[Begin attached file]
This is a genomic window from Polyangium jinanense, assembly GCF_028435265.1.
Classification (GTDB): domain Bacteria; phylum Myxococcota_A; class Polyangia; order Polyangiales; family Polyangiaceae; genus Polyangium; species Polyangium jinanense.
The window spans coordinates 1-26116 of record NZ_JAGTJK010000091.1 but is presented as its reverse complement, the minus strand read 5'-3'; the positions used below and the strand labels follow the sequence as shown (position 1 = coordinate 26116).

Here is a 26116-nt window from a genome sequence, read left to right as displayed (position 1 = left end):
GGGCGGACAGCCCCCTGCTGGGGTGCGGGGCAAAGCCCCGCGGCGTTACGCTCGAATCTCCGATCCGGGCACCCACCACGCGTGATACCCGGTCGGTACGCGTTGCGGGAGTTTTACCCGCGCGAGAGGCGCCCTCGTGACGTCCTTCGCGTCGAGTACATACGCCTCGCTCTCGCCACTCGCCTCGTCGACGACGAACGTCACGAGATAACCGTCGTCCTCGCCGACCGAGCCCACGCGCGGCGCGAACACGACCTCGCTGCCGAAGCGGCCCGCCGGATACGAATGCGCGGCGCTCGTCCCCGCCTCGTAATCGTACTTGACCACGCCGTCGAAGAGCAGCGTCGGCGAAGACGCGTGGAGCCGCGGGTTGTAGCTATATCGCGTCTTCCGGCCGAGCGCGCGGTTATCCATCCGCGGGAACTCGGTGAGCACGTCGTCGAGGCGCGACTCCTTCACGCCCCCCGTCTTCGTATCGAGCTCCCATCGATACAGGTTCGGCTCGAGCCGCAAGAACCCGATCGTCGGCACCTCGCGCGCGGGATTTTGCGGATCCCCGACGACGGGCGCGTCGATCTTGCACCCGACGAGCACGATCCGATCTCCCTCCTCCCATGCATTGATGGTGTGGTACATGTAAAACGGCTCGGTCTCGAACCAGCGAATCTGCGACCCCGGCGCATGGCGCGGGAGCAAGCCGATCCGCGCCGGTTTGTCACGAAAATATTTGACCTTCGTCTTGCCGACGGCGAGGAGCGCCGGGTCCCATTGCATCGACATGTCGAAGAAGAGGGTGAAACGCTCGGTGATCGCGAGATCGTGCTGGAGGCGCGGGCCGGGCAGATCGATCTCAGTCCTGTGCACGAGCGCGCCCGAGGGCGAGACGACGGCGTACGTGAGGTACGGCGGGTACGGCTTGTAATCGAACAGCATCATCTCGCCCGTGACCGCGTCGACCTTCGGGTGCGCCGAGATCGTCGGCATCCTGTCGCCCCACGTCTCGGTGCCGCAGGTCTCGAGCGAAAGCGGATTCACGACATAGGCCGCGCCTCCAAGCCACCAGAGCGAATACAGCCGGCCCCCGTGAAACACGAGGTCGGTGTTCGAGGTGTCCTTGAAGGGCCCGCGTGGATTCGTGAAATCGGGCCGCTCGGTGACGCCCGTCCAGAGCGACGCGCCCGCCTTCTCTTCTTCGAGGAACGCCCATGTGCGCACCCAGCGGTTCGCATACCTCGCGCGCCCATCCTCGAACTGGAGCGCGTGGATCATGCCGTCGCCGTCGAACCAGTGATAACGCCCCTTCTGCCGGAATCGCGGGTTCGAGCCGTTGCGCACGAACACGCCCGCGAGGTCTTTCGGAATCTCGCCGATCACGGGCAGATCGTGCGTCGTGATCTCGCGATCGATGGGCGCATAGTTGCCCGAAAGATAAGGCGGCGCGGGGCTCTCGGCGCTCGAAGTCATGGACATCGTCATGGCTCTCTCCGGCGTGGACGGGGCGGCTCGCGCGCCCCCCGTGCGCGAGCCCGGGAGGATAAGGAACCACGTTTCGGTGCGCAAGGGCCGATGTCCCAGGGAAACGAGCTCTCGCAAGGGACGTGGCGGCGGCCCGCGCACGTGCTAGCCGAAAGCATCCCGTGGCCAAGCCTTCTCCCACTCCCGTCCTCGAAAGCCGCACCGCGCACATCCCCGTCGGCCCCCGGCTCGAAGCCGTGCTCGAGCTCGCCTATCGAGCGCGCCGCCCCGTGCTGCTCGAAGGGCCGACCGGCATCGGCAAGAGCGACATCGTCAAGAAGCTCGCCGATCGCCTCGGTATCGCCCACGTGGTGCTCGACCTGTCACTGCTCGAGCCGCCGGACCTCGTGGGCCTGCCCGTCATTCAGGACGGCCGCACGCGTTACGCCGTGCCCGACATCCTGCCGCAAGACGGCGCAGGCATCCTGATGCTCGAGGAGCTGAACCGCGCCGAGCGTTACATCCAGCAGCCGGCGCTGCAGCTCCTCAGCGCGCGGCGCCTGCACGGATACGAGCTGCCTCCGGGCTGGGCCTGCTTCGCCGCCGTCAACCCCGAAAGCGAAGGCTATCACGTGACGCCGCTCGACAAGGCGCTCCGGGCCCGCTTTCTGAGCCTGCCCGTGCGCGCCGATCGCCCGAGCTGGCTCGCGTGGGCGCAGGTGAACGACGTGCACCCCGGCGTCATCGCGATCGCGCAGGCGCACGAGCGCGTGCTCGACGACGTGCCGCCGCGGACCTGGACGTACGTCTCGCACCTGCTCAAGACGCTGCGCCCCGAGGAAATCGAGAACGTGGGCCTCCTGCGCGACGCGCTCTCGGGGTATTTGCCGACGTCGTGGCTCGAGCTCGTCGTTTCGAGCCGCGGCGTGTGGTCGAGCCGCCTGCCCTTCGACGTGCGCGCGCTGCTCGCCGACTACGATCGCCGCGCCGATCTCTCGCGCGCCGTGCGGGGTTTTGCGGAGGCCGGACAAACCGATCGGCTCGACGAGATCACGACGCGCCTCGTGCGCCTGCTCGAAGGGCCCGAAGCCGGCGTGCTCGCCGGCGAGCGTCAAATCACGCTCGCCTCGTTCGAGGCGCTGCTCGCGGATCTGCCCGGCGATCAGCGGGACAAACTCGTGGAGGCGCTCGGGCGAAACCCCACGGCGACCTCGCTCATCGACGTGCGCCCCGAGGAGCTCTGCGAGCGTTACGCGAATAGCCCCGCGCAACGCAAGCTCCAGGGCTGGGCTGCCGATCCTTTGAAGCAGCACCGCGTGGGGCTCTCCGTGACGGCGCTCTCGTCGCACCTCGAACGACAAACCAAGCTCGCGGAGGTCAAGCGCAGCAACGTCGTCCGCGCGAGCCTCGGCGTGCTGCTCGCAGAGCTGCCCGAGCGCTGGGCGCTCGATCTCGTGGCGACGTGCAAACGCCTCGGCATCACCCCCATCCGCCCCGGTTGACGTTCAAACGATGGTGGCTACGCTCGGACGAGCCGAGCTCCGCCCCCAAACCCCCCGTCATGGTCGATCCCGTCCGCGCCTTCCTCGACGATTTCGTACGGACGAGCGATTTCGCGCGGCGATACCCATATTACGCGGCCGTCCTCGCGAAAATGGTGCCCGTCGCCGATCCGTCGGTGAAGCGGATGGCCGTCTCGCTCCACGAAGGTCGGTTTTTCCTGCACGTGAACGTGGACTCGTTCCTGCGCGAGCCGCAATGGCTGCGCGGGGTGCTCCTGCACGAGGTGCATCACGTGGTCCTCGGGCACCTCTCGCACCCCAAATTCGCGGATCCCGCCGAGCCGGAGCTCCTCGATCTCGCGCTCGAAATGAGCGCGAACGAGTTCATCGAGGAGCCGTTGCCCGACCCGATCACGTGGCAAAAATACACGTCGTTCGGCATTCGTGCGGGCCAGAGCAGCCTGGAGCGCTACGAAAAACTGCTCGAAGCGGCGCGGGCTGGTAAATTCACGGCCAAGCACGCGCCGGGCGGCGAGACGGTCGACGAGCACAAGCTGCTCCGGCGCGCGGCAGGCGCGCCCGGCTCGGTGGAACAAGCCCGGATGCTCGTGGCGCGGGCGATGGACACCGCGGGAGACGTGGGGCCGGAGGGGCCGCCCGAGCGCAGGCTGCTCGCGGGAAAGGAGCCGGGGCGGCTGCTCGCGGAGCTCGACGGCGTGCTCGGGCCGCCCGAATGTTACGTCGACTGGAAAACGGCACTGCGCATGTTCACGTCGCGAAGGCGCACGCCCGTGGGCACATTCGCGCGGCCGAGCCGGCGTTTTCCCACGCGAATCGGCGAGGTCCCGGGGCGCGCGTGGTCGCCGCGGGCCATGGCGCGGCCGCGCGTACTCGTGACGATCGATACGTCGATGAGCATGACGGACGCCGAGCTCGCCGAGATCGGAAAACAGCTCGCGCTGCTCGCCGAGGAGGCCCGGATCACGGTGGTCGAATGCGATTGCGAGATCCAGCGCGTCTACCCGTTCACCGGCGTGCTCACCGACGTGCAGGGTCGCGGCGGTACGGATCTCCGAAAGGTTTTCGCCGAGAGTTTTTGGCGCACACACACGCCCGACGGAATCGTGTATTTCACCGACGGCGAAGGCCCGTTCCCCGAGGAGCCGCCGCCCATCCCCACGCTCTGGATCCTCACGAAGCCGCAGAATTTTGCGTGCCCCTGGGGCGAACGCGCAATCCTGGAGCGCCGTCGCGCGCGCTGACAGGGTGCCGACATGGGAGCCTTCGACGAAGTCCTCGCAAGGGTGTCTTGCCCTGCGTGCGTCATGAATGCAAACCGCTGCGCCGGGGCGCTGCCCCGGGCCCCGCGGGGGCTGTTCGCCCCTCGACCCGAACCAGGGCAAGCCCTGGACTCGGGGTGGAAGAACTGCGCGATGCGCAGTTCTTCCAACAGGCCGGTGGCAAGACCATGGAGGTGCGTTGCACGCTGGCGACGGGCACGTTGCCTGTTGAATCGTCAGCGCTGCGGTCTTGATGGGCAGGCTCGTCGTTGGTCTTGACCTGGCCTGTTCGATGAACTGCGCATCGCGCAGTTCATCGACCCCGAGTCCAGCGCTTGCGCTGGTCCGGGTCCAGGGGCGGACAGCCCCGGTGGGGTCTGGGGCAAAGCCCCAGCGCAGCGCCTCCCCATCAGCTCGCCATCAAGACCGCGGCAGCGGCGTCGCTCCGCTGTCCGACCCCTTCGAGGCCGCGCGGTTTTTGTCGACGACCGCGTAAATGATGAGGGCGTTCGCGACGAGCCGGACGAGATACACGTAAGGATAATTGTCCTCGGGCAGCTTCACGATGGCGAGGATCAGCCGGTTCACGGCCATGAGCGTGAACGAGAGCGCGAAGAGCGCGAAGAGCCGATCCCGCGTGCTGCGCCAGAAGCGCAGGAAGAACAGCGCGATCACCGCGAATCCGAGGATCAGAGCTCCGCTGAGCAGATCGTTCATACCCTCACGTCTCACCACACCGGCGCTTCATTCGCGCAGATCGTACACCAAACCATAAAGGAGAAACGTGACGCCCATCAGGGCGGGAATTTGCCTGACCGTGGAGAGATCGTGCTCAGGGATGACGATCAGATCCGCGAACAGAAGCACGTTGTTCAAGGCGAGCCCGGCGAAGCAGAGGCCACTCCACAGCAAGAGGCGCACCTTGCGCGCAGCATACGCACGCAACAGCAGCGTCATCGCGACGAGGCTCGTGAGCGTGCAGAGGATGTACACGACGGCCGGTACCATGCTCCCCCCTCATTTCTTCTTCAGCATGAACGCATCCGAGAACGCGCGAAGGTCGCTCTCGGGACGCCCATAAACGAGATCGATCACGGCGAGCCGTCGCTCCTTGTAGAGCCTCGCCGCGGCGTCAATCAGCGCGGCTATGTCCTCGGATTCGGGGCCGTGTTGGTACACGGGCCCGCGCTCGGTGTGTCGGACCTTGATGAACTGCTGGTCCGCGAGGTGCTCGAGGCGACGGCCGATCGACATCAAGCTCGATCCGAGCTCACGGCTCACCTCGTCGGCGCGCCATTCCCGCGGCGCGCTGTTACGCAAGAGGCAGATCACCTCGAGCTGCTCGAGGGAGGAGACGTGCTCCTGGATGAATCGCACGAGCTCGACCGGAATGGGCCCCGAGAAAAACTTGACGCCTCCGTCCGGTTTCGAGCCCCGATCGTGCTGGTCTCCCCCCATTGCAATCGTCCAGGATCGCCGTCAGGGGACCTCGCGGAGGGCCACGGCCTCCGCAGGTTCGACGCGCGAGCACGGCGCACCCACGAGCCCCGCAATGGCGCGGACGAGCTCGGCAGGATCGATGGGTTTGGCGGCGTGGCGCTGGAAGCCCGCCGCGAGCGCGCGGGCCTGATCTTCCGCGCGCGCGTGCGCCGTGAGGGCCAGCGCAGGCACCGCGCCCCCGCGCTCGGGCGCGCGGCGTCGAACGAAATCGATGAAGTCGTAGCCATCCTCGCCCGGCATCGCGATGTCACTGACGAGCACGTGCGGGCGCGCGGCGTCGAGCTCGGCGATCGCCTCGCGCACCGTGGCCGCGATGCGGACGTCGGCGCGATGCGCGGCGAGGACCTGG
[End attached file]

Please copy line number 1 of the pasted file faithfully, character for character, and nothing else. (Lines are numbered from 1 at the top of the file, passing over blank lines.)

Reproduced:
This is a genomic window from Polyangium jinanense, assembly GCF_028435265.1.